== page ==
No Place Like Home


Reviewed by: Andrew Robertson

No Place Like Home
"The film... shows talent and ingenuity."

In a small community that might be named Glen Allegory (though not, one suspects, pronounced as such) there is a woman and a house and a child from a neighbouring property. The woman is trying to fix a water wheel which provides power, a difficult task enough without being represented in stop-motion complexity, all brass gear and wooden frame by frame by frame. The child does not help, her snap-jawed badger hat, its floral toothed wheels a nod to the same childishness that produces questions like "have you ever seen a bee sleeping?"

There are things to be done - things to be hidden from. A drill approaches, searching for some unknown treasure beneath the land. The houses are in the way, unnecessary to its quest. It is heralded by the usual horde - letters progressively more strident, its penultimate emissary a missive marked FINAL NOTICE. After that, after the laden vehicles, the abandoned glen, after that only arson, apocalypse.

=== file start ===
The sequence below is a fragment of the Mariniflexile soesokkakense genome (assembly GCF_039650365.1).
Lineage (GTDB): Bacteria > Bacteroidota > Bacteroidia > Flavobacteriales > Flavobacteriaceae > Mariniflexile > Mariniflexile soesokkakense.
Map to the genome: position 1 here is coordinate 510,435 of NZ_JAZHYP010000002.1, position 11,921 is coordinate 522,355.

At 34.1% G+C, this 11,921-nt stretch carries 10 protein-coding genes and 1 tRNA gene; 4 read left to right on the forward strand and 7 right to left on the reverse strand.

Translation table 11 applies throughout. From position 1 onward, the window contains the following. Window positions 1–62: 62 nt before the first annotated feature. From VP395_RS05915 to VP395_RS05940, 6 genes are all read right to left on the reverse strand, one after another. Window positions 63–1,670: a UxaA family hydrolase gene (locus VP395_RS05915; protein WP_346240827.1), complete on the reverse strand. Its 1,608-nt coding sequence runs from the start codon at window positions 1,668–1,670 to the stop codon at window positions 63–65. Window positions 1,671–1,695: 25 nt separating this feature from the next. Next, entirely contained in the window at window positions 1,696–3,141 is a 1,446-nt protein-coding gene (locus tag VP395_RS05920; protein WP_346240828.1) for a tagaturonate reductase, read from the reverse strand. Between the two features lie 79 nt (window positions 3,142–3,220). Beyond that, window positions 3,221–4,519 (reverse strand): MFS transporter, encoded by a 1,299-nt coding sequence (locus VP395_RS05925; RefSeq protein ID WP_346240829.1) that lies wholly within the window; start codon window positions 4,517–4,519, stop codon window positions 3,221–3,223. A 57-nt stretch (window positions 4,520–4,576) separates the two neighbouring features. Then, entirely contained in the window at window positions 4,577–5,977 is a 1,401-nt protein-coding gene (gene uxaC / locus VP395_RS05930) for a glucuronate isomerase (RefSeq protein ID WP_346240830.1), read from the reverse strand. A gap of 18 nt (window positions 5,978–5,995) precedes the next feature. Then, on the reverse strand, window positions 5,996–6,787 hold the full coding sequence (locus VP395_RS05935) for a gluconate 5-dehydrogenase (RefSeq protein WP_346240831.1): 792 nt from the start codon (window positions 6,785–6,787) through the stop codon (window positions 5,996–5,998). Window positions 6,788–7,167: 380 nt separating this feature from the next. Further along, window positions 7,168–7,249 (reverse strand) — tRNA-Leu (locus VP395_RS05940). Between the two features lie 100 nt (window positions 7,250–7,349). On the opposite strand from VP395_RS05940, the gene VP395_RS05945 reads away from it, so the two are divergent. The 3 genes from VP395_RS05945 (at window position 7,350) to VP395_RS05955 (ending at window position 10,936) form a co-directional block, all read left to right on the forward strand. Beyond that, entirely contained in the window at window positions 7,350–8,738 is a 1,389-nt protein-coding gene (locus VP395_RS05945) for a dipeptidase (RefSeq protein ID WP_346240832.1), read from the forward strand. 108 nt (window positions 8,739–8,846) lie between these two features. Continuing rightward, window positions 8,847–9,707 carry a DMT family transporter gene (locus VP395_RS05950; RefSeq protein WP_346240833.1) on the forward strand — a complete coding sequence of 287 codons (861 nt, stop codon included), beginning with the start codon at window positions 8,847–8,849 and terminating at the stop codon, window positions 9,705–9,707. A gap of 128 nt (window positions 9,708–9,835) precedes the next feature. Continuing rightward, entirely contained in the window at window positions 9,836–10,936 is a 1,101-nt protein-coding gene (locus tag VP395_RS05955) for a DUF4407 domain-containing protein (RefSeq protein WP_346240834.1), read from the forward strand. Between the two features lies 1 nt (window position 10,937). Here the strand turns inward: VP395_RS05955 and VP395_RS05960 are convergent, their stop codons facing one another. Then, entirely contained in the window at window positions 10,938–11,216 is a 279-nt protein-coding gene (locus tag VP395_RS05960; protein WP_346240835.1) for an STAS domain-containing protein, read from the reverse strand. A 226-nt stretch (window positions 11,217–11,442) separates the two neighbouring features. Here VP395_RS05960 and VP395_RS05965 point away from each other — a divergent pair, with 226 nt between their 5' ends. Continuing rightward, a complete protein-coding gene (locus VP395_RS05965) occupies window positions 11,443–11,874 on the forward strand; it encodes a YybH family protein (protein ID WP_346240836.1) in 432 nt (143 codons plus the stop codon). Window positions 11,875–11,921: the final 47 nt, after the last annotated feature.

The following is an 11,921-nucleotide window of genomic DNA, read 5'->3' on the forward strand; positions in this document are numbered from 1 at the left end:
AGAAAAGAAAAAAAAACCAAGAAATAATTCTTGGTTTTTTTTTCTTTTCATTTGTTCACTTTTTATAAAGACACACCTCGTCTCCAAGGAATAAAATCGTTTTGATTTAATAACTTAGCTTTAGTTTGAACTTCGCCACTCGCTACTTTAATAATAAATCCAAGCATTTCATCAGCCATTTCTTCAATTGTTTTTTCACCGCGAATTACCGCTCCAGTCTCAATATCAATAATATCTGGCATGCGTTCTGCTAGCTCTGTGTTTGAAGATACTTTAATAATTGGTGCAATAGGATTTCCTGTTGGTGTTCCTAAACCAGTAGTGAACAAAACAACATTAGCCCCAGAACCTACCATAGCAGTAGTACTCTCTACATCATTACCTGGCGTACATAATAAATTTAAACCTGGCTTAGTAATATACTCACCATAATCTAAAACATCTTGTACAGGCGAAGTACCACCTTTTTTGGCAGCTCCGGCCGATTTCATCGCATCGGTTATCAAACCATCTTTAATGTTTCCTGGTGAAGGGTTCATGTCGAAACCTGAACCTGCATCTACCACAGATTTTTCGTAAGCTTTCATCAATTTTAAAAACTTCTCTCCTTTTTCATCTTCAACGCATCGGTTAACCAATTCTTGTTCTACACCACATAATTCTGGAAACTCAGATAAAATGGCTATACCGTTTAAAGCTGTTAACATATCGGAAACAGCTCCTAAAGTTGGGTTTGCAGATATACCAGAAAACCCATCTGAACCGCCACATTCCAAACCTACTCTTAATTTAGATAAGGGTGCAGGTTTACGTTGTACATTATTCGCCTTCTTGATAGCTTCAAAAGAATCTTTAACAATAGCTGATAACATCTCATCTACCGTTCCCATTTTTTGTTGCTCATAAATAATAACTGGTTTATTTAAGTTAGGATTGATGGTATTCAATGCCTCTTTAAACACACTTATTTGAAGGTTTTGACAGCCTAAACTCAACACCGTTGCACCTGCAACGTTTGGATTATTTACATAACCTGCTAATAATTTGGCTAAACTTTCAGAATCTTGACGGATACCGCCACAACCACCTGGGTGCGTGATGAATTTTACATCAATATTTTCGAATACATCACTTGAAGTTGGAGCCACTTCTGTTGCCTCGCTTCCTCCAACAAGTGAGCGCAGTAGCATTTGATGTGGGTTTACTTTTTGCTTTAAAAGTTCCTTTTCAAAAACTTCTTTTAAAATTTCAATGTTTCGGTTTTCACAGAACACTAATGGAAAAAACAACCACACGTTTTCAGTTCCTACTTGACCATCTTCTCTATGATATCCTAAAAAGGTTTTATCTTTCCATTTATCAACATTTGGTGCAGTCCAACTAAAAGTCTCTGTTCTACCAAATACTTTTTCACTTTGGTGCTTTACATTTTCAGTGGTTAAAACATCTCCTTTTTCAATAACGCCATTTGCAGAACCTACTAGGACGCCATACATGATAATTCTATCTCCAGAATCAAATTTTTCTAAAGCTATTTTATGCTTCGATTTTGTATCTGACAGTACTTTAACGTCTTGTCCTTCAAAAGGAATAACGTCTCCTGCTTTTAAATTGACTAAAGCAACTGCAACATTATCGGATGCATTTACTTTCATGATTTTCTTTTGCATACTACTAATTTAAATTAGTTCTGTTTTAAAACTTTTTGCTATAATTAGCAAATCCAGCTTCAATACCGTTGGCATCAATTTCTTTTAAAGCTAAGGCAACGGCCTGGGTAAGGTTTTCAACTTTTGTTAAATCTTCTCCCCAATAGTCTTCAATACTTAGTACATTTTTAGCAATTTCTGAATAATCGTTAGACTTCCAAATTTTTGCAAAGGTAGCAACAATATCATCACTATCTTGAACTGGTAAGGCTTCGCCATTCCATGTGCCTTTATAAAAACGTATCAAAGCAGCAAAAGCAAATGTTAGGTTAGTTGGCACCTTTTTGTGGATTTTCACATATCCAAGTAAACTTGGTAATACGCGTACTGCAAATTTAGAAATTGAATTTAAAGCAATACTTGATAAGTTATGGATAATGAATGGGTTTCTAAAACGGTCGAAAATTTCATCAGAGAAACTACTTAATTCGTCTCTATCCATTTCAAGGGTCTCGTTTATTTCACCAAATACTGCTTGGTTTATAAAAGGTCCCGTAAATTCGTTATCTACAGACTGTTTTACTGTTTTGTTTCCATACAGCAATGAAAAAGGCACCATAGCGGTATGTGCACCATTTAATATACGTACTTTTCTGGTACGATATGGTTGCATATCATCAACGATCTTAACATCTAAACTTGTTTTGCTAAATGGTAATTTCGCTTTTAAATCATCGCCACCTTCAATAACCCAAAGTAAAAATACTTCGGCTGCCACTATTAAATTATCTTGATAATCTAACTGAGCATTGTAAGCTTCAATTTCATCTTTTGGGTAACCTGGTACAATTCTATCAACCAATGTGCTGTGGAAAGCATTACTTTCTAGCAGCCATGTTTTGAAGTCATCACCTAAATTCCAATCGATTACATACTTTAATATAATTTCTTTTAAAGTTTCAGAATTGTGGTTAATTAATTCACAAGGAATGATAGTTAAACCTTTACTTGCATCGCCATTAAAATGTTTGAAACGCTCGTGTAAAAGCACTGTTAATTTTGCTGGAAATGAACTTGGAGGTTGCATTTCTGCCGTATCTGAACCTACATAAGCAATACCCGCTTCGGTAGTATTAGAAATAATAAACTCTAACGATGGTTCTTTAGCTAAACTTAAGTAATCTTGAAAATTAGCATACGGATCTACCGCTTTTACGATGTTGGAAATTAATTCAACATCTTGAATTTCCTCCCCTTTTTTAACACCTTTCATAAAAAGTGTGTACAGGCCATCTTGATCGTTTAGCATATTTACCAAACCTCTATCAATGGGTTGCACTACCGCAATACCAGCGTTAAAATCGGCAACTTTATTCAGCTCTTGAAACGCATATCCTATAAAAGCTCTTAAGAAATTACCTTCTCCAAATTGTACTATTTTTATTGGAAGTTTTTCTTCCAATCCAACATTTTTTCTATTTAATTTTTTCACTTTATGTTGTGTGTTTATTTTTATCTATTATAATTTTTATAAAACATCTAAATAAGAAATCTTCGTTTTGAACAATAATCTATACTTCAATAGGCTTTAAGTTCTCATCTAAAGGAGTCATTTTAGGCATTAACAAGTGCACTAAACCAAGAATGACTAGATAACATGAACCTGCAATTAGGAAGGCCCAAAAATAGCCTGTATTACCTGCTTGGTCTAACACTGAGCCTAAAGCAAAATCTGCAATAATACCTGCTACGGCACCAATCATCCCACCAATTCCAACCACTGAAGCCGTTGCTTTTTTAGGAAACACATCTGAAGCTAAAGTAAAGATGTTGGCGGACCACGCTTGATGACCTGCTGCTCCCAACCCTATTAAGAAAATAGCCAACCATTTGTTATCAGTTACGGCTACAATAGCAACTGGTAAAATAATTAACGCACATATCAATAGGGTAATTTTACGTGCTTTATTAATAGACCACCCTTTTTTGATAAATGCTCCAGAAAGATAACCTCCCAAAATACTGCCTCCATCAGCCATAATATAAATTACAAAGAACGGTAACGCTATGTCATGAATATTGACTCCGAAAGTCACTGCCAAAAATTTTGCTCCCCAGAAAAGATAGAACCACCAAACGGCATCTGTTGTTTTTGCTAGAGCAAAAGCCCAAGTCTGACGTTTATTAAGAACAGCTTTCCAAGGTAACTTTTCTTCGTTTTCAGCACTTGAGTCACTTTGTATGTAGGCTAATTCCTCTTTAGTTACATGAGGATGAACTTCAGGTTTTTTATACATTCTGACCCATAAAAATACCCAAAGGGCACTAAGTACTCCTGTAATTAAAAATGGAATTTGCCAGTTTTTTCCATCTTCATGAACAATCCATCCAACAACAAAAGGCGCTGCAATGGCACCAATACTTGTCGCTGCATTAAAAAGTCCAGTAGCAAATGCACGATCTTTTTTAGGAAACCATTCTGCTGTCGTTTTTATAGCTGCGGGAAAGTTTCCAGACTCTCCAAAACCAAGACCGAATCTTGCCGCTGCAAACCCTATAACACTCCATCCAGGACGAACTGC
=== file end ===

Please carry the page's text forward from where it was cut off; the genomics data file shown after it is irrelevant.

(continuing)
Copy picture

Though not quite - there is an escape, a return to a certain kind of normality, in a new, more concrete context. Home is where the heart is, and all that, and its hard to travel without that. Which is, perhaps, your reviewer's problem - that is to say heartlessness - because charming and well-constructed as this is I did not like it. The film itself shows talent and ingenuity, stop-motion is a gruelling medium for creators, but the film's charms, though evident, did not grab me. I mention it though that failing is not the film's. It may have been context - at GSFF16 it sat among films that dealt with losses more personal than material, though to describe 'home' as mere material is to seem both hermit and crabbit. Materiality is the inevitable consequence of stop-motion, it is inherent to the in- that is animate, and as programme-mate Stems discussed there is a sadness in the medium. Despite my failure to connect, I should be clear - it is worth seeing, it is good work, but in my heart it did not find a home.

Reviewed on: 23 Mar 2016
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Under threat of imminent eviction from her countryside home, a self-reliant woman struggles to preserve her way of life.

Director: Cat Bruce

Writer: Cat Bruce

Starring: Janette Foggo, Erin Bruce

Year: 2015

Runtime: 13 minutes

Country: UK


GSFF 2016
EIFF 2016

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